Welcome to my new summer series, where I’ll be re-watching and re-examining old seasons of Survivor. We’re starting this adventure with the biggest Survivor season of all-time, The Australian Outback.
Why this season?
Timing-wise, you could argue that it would make a lot more sense to start this with the first season, both because things often start at one and because its premiere is celebrating its 20th anniversary this week. But, hey, I bet a bunch of other Survivor sites will (and have) created content for that season. Why not zig while they zag?
Instead, I found myself drawn to the second season of the show as it has a more interesting place in the development of the series. The first season really didn’t know what it would be, or even IF it would be. It was a gimmick. A summer fill-in series (for the young people, back in the day, TV was primarily delivered to people via 4-5 networks that had three season: fall, AKA when TV shows started, winter, AKA when they came back from long periods of re-runs or the odd one started up because fall ones failed, and summer, AKA when practically nothing but re-runs aired). (Oh… re-runs were when they’d play old episodes of a show randomly within their usual time slot. And we’d watch them because it was either that or, I dunno, read a magazine? Oh… magazines were… you know what… look it up).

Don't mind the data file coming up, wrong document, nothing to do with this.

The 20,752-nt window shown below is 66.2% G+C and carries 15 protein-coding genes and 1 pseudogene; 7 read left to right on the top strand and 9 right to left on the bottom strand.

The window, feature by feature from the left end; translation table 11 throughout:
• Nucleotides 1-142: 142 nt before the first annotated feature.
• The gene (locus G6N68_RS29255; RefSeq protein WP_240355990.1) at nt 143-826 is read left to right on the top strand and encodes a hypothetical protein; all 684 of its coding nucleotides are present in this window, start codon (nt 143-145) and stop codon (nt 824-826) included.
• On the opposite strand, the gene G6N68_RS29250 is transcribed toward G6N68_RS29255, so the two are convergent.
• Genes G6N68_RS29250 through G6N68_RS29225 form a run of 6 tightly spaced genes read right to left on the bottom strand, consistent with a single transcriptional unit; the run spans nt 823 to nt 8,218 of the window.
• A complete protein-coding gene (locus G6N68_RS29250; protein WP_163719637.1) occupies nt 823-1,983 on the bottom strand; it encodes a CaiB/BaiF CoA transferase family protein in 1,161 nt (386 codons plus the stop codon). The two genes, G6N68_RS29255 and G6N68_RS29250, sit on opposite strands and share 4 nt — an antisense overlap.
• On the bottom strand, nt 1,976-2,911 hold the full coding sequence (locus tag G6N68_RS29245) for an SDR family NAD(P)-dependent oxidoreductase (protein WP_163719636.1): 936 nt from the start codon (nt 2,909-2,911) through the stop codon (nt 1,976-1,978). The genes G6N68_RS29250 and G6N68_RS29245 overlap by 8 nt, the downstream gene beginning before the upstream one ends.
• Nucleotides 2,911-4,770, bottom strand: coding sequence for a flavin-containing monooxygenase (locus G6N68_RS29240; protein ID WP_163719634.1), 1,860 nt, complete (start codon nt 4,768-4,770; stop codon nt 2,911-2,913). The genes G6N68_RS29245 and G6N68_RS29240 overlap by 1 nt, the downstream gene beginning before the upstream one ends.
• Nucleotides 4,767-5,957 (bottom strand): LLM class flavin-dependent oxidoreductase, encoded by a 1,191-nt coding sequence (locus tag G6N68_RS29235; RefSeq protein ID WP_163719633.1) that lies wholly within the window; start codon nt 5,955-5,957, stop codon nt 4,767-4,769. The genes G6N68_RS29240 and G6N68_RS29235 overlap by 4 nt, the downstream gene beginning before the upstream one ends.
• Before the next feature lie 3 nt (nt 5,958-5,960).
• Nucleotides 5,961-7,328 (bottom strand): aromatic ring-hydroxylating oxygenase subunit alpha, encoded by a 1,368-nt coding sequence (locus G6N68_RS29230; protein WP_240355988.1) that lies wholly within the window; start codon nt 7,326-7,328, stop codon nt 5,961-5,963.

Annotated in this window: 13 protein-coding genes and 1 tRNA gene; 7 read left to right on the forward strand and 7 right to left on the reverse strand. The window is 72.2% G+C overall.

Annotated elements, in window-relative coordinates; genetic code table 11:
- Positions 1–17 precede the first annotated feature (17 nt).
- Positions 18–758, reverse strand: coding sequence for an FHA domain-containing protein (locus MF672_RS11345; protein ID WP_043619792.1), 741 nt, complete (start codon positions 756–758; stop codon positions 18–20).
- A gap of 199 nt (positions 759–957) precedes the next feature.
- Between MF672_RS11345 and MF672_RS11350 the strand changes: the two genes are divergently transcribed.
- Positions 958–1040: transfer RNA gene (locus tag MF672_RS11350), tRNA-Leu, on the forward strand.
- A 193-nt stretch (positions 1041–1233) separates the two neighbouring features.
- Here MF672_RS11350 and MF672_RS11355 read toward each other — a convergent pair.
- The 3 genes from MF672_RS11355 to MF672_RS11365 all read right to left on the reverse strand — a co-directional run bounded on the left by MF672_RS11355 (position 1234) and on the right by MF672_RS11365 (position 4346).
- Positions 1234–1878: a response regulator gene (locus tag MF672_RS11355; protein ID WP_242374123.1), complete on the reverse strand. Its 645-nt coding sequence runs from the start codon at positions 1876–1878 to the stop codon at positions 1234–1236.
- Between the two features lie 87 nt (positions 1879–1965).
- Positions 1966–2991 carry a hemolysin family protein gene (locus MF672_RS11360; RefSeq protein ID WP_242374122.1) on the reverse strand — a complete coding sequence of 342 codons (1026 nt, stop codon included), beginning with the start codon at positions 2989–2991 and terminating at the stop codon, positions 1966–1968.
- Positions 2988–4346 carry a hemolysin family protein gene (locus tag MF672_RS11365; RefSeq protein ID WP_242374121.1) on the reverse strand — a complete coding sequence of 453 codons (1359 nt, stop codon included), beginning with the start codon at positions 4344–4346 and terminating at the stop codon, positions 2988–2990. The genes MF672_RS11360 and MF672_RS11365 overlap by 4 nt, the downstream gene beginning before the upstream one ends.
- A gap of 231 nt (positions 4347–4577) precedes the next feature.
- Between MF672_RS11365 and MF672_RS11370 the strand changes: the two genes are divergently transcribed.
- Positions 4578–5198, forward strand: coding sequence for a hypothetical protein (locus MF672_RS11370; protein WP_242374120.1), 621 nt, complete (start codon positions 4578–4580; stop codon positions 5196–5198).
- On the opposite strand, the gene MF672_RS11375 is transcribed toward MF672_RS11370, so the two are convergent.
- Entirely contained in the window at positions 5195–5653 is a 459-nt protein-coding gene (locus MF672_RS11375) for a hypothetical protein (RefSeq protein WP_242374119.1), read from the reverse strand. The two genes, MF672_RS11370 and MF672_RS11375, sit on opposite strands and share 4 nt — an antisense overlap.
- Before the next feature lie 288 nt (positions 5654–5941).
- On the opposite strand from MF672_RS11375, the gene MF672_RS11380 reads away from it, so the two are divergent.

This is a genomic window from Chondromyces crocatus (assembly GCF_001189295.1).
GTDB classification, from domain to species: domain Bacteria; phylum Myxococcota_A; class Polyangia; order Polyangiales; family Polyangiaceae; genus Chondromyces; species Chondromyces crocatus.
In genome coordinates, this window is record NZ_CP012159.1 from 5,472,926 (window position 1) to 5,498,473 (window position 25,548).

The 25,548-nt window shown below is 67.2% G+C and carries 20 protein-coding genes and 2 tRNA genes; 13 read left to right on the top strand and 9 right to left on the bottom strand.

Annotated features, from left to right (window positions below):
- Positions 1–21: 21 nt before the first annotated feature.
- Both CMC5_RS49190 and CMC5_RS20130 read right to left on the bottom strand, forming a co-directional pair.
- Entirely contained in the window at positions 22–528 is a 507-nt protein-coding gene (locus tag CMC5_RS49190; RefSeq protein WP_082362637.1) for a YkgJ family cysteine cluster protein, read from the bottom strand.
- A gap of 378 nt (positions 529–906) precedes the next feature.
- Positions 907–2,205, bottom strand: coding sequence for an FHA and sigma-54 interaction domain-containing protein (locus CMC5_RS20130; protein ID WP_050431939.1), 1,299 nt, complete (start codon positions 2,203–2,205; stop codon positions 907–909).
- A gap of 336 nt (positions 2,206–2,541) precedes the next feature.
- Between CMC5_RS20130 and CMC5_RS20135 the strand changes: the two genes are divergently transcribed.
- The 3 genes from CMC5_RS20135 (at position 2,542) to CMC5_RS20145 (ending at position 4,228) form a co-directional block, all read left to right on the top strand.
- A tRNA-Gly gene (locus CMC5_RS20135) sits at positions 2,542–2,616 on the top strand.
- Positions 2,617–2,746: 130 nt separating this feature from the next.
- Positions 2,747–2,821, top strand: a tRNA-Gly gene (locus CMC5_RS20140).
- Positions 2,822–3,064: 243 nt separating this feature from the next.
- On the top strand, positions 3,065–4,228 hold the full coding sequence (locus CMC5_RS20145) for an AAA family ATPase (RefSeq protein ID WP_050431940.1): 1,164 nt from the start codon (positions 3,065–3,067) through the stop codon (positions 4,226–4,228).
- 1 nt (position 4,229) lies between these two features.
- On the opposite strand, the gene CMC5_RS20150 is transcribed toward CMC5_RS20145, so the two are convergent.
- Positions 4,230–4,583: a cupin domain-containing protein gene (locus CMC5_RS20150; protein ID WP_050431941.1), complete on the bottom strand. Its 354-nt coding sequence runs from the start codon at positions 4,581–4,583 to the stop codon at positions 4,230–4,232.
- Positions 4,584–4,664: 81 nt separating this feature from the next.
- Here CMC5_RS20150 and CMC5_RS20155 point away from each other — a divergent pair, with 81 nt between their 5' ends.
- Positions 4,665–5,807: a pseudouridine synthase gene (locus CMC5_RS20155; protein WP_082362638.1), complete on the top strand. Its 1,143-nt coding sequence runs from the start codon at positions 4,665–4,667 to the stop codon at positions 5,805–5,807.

Not only did the many of the contestants of the first season famously not really know what game they were playing, they also had no idea if anyone would even watch it. Or if they’d even get the prize money promised them (in all these contracts are a clause that if the season does not air in its entirety, prize money may be null and void. Ask a Pirate Master about it). Production had an idea of what they wanted the show to be, then made adjustments as they went.
Not so for The Australian Outback. This time, they were trying to follow one of the biggest surprise hits in television history. This time they knew EVERYBODY would be watching. As the first season ratings built up to insane numbers (51 million for the finale? That can’t be real), AO started with crazy numbers (45 million for the Super Bowl lead-in premier) and kept them throughout, averaging just under 30 million viewers per episode as the number one show on television. Bigger than Friends, ER, Who Wants to be a Millionaire, and even Monday Night Football.
And the players knew a couple of things: 1) what this game was and 2) that they all were gonna be CRAZY famous. That interests me. The first season has a unique charm, as the expectations are so low. A bunch of people off on the other side of the world taking a chance on something new. A what-the-hell kind of adventure for the players and the crew. This time? There were MAJOR expectations. This was to be the crown jewel in a major broadcast network’s bid to reclaim the number one spot (which they did). The players could all expect to be on the covers of magazines and had starring opportunities thrust upon them. They also knew that this was no mere adventure, but a strategy game to conquer.